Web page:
It’s worth noting the inherent flaw in Xavier’s plan of sending a group of untrained Mutants to an island where the threat is unclear. Later stories would focus on this aspect, magnifying Xavier’s manipulative tendencies, but in the moment, most of the team obliges his request. (Sunfire, depicted as unlikeable as possible, refuses and then later changes his mind.)
On the island, the Mutants split into groups to search for their missing X-Men. Unsurprisingly, they don’t get along well. The hunt for the original X-Men reveals two aspects that would define the X-Men in the coming decades:
- X-Men is a soap opera with Mutants and the petty arguments are just as entertaining as the battles.
- Wolverine was always going to be the breakout star.
Of all the characters, Wolverine feels the most complete here. The clawed superhero emerged fully formed and wholly appealing with his tough-guy attitude and slice and dice mentality. There’s little change between how he’s presented in 1975 and in modern comics.
The Mutants eventually regroup at a temple where they discover the original X-Men restrained by vines. Turns out the Mutant they were sent to find on the island isn’t actually on the island, it is the island and it feeds on Mutant energies. Krakoa is a living island with control over all the plants and wildlife living on it.
Professor Xavier reaches out to the team with a plan, and Storm creates a circuit with lightning that heightens Polaris’ power, allowing her to affect the polarity of the Earth’s core and launch Krakoa into space. The Mutants manage to escape a whirlpool left in the missing island’s wake thanks to Iceman encasing them all in an ice dome. X-Men and readers alike are left to wonder what kind of team will be formed with this surplus of super-powered mutants.
Giant-Size X-Men was a winner, and X-Men officially relaunched with #94. It’s clear, even now, 47 years later — and despite some uncomfortable stereotypes — that Wein and Cockrum were onto something. They created a compelling cast of characters and made the X-Men unique in the crowded superhero space.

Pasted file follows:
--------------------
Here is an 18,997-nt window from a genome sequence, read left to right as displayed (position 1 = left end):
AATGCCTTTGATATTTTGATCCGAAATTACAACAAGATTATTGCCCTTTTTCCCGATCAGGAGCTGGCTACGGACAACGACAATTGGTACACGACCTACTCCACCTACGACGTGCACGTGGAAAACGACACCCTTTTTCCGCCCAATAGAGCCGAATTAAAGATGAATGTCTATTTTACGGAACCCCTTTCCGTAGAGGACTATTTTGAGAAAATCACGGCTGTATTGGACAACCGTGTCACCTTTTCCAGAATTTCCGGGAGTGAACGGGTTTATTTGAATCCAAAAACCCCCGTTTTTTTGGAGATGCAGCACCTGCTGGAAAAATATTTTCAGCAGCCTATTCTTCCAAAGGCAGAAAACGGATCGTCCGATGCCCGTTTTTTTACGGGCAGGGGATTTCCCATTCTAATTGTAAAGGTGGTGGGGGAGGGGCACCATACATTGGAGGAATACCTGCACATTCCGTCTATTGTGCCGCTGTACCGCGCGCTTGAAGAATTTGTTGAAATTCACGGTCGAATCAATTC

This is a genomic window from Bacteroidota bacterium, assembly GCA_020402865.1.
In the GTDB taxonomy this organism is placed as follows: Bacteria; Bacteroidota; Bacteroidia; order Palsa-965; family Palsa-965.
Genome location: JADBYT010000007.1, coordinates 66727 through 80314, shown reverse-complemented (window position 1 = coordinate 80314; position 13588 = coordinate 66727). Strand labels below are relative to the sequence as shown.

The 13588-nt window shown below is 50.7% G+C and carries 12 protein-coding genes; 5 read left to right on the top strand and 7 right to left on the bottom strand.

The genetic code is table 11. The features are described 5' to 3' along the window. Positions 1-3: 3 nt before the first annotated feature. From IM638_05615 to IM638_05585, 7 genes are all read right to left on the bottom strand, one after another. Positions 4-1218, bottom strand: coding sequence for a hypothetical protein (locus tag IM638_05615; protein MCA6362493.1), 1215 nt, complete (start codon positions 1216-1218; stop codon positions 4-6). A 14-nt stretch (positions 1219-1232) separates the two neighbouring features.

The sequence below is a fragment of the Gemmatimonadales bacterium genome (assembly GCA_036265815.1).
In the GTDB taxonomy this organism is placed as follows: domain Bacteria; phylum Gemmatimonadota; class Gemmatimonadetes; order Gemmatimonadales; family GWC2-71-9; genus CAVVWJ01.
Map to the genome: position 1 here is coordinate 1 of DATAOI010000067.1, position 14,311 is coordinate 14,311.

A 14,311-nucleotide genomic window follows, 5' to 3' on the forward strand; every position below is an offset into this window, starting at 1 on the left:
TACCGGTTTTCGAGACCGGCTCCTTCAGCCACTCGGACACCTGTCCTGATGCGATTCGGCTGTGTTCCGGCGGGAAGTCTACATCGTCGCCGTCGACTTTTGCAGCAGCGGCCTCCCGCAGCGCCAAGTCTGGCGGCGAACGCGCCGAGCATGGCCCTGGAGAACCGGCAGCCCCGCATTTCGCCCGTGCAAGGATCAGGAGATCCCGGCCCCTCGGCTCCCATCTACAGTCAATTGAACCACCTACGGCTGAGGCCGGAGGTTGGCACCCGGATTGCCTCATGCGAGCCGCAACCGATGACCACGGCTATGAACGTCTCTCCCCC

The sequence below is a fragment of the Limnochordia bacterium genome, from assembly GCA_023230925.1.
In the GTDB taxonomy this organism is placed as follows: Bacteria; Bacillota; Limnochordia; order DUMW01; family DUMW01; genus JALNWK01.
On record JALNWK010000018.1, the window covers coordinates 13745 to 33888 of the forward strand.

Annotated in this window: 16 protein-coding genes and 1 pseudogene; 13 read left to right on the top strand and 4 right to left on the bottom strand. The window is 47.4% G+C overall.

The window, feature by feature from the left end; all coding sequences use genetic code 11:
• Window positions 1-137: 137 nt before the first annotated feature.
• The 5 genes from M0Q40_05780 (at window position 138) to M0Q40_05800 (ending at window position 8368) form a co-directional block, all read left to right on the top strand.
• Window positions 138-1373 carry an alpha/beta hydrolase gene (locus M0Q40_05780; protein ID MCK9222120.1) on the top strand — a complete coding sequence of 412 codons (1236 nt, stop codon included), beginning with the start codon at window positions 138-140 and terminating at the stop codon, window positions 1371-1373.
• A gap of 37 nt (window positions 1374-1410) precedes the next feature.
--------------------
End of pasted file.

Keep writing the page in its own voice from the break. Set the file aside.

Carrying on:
Chris Claremont would later come along and make the X-Men the top-selling book of the era, but Giant-Size X-Men #1 was the foundation for all the greatness that was to come.
Ed Brubaker and artist Trevor Hairsine revisited and retconned the events of Second Genesis in 2005 with X-Men: Deadly Genesis. The story reveals that Professor Xavier’s recruits were actually his second attempt to save the original X-Men. Most of that prior team lost their lives and their energies were absorbed by Cyclops and Havok’s brother, Vulcan (who was launched into space along with Krakoa). This revelation leads to Xavier being cast out of the X-Men, temporarily.
More recently, in the pages of Jonathan Hickman’s X-Men titles, Krakoa has revived itself on Earth and resolved its issues with the X-Men, forming a symbiotic relationship with mutantkind. The living island now serves as the home of the first successful Mutant nation where most of the world’s Mutants reside. Krakoa feeds on their energies in a non-harmful way and has a much larger history relating mutantkind’s ancient presence on Earth and in other dimensions.
Giant-Size X-Men #1 has gone on to inspire generations of comic creators and almost 50 years of X-stories. It took what had been one of Stan and Jack’s only unpopular titles and made it one of the defining titles of the Marvel Universe. Whatever future the X-Men have, in comics, video games, television, or film, we can attribute their existence to the X-Men’s second lease on life, their second genesis.